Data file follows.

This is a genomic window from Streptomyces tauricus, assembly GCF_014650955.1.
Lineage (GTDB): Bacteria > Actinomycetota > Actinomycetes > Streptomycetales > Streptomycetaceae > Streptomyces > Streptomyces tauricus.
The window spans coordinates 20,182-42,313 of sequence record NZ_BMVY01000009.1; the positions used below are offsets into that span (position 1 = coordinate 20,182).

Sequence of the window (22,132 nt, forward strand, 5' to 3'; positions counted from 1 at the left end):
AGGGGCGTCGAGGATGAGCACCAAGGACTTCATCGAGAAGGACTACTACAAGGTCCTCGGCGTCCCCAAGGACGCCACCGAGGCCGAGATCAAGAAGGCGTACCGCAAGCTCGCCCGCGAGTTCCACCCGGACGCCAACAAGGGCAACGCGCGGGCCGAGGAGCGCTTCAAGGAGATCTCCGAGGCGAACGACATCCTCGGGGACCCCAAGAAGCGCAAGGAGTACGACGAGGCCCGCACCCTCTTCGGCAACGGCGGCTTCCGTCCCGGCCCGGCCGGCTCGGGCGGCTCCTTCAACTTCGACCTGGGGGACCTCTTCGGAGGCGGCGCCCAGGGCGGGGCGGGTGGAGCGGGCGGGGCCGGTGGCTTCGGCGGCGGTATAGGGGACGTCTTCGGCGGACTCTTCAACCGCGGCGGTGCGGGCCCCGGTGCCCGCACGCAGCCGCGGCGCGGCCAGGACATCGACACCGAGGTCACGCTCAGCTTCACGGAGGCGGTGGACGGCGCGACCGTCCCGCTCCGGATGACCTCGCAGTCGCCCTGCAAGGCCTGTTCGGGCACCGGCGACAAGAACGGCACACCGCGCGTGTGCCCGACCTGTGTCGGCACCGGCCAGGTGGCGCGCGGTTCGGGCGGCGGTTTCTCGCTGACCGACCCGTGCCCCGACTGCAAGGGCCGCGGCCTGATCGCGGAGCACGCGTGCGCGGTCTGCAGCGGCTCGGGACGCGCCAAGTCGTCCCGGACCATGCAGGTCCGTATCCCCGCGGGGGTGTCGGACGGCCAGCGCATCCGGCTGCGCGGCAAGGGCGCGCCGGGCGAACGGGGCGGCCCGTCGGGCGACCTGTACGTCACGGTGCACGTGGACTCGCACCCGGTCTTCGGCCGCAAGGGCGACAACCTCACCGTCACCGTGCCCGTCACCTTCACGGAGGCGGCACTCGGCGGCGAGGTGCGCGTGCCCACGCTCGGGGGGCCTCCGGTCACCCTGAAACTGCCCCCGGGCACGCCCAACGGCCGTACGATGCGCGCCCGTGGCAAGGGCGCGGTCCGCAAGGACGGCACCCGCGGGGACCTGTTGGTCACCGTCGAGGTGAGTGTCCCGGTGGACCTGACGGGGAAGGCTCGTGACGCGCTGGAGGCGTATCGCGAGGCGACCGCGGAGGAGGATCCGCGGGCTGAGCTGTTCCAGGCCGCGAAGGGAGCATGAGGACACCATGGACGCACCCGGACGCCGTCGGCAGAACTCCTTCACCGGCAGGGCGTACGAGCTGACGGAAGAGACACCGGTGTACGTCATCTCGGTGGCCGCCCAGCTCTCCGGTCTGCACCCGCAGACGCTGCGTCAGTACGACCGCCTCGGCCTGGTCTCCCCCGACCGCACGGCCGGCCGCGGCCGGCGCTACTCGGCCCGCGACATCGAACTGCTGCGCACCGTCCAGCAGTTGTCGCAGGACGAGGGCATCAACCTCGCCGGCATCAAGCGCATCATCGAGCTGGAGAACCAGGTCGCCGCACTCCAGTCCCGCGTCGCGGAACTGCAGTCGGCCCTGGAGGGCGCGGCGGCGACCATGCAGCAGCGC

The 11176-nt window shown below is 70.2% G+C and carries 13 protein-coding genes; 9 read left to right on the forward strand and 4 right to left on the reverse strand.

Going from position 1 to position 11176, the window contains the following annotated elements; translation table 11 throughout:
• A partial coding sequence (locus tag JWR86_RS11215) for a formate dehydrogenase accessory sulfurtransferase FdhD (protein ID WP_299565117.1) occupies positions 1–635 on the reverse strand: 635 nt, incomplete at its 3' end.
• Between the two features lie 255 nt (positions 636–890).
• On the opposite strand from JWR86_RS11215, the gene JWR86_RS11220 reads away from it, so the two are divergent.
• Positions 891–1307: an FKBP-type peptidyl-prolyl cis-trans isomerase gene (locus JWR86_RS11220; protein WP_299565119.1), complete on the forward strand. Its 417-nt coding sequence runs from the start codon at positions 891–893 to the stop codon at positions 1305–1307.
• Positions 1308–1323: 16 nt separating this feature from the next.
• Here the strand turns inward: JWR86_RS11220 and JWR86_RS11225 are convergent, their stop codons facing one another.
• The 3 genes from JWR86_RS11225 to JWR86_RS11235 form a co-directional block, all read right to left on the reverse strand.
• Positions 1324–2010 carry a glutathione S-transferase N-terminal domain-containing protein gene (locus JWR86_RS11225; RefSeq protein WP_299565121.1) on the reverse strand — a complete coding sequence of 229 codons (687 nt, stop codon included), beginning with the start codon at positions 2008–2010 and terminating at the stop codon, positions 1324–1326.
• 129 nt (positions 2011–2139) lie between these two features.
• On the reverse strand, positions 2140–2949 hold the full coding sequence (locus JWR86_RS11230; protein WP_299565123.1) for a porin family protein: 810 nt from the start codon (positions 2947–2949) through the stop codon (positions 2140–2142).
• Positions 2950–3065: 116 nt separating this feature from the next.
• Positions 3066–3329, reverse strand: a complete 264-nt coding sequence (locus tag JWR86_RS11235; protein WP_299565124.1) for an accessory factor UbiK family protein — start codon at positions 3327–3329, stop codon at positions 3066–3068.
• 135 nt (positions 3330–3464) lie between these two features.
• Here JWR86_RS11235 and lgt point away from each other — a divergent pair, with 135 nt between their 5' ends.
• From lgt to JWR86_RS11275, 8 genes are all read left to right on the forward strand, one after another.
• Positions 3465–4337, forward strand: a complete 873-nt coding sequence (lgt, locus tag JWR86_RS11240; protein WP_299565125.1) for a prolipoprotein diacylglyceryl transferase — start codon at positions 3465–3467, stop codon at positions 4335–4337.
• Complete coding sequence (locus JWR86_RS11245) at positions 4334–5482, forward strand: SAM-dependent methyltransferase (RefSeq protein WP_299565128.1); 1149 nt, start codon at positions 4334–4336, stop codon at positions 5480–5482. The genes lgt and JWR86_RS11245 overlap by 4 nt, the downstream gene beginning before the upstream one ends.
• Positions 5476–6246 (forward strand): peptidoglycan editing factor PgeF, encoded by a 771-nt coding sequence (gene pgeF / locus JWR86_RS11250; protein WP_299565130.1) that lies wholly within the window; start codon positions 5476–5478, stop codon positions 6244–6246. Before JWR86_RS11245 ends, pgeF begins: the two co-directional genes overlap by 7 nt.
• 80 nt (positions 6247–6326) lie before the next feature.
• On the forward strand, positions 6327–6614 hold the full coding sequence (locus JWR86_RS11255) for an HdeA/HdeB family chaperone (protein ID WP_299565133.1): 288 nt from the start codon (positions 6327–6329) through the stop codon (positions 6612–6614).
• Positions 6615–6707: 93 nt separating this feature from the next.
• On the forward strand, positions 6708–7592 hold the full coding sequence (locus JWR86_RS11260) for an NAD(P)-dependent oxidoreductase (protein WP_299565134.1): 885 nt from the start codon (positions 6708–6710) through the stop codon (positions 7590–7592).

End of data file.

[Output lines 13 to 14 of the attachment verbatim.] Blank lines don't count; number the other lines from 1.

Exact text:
• Here the strand turns inward: JWR86_RS11220 and JWR86_RS11225 are convergent, their stop codons facing one another.
• The 3 genes from JWR86_RS11225 to JWR86_RS11235 form a co-directional block, all read right to left on the reverse strand.